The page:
- instability of the joint, and
- decreased range of motion.
A strain is an injury to a muscle and/or tendons. Tendons are fibrous cords of tissue that attach muscles to the bone. Strains often occur in your foot, leg (typically the hamstring) or back.
Similar to sprains, a strain may be a simple stretch in your muscle or tendon, or it may be a partial or complete tear in the muscle-and-tendon combination. Typical symptoms of a strain include pain, muscle spasm, muscle weakness, swelling, inflammation, and cramping.
The severity of a muscle strain is graded into
- First-degree strain – a mild strain when only a few muscle fibers are stretched or torn. The injured muscle is tender and painful but has normal strength.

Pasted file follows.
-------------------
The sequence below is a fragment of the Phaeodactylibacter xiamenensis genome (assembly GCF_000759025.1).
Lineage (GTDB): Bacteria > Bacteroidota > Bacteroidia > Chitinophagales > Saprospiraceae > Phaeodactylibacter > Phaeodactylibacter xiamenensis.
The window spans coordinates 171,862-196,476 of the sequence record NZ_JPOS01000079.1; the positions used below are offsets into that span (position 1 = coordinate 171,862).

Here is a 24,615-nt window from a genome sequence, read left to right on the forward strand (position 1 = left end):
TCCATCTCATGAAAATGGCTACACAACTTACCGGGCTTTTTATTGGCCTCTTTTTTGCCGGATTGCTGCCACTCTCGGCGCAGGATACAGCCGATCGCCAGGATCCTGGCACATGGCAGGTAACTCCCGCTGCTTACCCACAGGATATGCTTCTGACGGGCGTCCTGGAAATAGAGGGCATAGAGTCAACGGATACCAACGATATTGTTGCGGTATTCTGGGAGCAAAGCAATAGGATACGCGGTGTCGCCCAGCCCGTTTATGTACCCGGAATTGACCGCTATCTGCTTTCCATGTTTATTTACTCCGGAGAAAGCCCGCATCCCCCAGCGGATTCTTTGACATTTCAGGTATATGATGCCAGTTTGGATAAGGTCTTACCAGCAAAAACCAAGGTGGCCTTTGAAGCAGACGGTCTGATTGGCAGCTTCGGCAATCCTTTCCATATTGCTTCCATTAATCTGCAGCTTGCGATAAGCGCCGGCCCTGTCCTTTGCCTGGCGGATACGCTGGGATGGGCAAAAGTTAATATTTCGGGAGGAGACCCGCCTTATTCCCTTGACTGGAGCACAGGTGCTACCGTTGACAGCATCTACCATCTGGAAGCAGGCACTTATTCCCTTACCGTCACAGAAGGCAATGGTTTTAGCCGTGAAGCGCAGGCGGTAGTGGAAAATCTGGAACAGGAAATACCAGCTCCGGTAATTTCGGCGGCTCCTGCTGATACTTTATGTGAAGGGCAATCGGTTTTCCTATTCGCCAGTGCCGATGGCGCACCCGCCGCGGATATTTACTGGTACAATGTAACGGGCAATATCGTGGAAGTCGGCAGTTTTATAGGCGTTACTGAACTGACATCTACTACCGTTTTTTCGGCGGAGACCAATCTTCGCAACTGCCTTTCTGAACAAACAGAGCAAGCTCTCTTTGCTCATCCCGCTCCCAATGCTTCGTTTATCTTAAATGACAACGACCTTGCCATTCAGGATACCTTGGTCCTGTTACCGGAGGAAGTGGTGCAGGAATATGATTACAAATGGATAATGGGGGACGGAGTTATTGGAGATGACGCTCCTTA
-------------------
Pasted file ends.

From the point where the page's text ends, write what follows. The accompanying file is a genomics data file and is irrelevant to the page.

- Second-degree strain – a moderate strain with a greater number of injured fibers. There are more severe muscle pain and tenderness. There is also mild swelling, some loss of strength, and a bruise may develop.
- Third-degree strain – this strain tears the muscle all the way through. There is a total loss of muscle function.
Soccer, football, hockey, boxing, wrestling, and other contact sports put athletes at risk for strains, as do sports that feature quick starts, such as hurdling, long jump, and running races. Gymnastics, tennis, rowing, golf and other sports that require extensive gripping, have a high incidence of hand sprains. Elbow strains frequently occur in racquet, throwing, and contact sports.